Impax enrolls patients into late-stage trial for Parkinson’s treatment
HAYWARD, Calif. — The branded drugs division of Impax Labs has finished enrolling patients in a late-stage trial of a drug for Parkinson’s disease.
Impax Pharmaceuticals said Tuesday that it had enrolled patients in ASCEND-PD, a phase-3 trial of IPX066 that will compare the drug with carbidopa-levodopa and entacapone in patients with advanced Parkinson’s. IPX066 is an extended-release formulation of carbidopa-levodopa in capsule form.
“We are extremely pleased to have completed enrollment in ASCEND-PD, which is the third phase-3 trial of IPX066 in [Parkinson’s disease] subjects,” Impax Pharmaceuticals chief scientific officer Suneel Gupta said. “The study compares IPX066 to another commonly used medication in advanced PD and is intended to provide further safety and efficacy data on IPX066.”
Access, Walgreens broaden relationship to reach underserved populations
CHICAGO — Access Community Health Network and Walgreens have extended their relationship to co-develop an integrated program to provide accessible preventive and primary health care for underserved populations, Access said Monday.
As part of the partnership, Walgreens will work with Access on the following initiatives:
Create a pharmacy and therapeutics committee that will provide prescribing guidelines for all Access health centers to help every patient receive cost-effective, high-quality drug therapies;
Integrate a clinical pharmacy resident with Access’ physicians and nurses at one of Access’ health centers on Chicago’s South Side; and
Open a pharmacy inside the Access Genesis Center for Health and Empowerment health center in Des Plaines, Ill., which predominantly cares for an underserved Hispanic population.
Walgreens currently performs pharmacy services for Access’ more than 50 health centers that participate in the federal 340B program, which offers deep discounts on prescription medications to some of the nation’s most vulnerable patient populations, Access said.
"We are working with Walgreens to co-develop an integrated program that will ease the transition of our patients from in-patient facilities to enjoying healthy lives in the community and preventing hospital readmissions," Access CEO Donna Thompson said. "Through all of these Walgreens initiatives, Access will be better able to meet the needs of patients who often have nowhere else to turn for treatment."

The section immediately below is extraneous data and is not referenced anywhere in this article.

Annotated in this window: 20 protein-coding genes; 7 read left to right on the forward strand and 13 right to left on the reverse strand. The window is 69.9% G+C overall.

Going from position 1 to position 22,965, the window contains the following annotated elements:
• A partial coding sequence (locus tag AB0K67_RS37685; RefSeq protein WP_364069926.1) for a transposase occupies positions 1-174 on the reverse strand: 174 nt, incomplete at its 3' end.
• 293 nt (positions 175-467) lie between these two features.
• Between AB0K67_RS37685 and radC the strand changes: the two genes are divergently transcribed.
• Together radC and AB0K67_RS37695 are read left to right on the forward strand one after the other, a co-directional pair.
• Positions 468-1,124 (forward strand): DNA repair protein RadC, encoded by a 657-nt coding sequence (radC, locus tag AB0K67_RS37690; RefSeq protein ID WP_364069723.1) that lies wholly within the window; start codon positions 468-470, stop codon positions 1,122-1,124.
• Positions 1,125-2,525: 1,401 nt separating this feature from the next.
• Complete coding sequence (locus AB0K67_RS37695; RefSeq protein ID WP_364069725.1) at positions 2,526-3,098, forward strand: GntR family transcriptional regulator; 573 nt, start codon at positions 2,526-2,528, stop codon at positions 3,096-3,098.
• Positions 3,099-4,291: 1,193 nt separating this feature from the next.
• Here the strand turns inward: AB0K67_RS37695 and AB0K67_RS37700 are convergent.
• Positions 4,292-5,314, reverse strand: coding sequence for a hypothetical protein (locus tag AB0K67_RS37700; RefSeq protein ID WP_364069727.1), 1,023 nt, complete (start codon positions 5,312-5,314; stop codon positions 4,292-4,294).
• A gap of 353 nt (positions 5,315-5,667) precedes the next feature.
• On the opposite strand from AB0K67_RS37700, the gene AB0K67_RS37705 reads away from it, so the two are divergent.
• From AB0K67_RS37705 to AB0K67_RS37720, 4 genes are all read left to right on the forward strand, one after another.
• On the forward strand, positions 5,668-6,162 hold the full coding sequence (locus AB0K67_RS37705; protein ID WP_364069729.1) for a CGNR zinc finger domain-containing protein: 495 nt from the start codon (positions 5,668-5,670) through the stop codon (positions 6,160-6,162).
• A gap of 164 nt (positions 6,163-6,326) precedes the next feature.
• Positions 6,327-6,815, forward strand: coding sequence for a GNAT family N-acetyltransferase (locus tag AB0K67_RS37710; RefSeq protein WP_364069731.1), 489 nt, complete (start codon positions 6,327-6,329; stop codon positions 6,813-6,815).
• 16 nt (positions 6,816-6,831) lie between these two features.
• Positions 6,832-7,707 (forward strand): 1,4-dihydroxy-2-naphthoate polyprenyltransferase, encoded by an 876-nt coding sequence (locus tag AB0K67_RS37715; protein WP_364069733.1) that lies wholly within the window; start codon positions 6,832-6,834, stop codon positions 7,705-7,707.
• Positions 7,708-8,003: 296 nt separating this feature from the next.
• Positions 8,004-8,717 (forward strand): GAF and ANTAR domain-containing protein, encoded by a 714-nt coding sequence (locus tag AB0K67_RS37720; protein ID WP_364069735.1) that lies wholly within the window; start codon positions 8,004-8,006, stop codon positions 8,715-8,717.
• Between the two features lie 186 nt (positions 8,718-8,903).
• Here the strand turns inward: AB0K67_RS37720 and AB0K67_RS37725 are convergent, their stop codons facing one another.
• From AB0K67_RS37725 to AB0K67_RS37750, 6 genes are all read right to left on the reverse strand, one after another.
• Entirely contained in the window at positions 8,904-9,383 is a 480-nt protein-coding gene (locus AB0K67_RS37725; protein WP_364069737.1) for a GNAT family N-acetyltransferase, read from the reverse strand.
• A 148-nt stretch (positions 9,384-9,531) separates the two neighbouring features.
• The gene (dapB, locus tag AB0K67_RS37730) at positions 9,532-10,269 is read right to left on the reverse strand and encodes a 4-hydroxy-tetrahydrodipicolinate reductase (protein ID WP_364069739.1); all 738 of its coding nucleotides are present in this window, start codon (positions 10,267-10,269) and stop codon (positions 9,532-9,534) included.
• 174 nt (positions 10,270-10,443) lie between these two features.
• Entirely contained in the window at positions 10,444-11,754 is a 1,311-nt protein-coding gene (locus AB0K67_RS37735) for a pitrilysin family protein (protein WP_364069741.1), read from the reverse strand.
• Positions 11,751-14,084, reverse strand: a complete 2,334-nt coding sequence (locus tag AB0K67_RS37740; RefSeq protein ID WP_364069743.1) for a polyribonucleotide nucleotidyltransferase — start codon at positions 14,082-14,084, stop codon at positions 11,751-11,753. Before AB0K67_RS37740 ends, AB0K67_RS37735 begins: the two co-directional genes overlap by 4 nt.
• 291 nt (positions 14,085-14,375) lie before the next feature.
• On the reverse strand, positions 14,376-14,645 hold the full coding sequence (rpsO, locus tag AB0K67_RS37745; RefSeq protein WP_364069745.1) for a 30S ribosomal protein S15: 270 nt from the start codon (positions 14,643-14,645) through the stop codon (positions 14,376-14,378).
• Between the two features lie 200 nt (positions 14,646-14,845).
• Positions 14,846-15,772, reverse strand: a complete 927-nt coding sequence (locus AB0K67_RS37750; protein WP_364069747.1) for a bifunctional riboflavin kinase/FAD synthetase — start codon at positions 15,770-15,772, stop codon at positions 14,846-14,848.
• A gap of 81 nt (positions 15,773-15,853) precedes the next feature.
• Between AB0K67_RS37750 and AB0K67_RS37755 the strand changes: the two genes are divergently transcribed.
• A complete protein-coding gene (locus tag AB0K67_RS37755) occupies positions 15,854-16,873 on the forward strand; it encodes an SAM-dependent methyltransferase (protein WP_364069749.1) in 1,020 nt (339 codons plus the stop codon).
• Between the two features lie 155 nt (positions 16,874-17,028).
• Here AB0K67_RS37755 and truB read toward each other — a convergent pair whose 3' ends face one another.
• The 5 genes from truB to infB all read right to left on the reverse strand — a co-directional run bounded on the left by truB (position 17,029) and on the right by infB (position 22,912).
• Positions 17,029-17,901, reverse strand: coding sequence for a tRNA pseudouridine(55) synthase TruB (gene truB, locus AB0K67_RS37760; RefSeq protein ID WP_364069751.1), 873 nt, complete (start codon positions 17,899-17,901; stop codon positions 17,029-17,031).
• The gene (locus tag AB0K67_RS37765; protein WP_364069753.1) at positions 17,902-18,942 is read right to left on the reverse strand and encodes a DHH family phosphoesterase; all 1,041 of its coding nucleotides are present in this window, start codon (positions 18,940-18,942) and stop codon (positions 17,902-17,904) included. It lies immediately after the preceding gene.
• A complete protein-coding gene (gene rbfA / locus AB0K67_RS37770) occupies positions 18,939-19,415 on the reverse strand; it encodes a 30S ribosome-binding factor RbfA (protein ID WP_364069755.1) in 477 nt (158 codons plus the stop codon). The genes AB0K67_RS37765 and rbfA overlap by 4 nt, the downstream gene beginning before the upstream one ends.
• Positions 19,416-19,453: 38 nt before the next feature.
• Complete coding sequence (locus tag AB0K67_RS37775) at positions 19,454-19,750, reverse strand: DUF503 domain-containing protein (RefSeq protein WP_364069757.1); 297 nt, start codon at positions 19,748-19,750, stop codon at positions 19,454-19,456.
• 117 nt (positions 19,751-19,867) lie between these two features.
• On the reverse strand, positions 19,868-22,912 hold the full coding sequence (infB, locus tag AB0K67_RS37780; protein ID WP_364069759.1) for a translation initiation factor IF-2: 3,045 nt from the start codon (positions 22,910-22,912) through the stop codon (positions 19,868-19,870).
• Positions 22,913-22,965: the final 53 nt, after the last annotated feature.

Better glycemic control achieved among diabetics with authoritative parents, study finds
ALEXANDRIA, Va. — Children with Type 1 diabetes may achieve better blood-sugar control if their parents are more authoritative with them, a new study has found.
The study, conducted by researchers at the Israel Diabetes Center of Schneider Children’s Medical Center of Israel and published in the August issue of the journal Diabetes Care, found what they called an association between more authoritative parenting by fathers and better glycemic control in children, while a sense of hopelessness in fathers and mothers was associated with worse glycemic control and adherence. The study enrolled parents and children ages 11 years to 18 years.
More authoritativeness among fathers, but not mothers, was associated with better treatment adherence and glycemic controls, while children with more permissive mothers had worse adherence. Among boys, higher authoritarianism among mothers also was associated with less adherence.
“The findings may help healthcare providers and parents in determining appropriate parental involvement in the daily management of children’s and adolescents’ diabetes needs,” lead researcher Joseph Meyerovitch said. “The association between paternal level of authoritativeness and diabetes control measures highlights the importance of fathers’ involvement in children’s diabetes management. Unfortunately, our clinical experience along with empirical evidence suggests that when compared with mothers, fathers tend to take a too-small role in their child’s diabetes management.”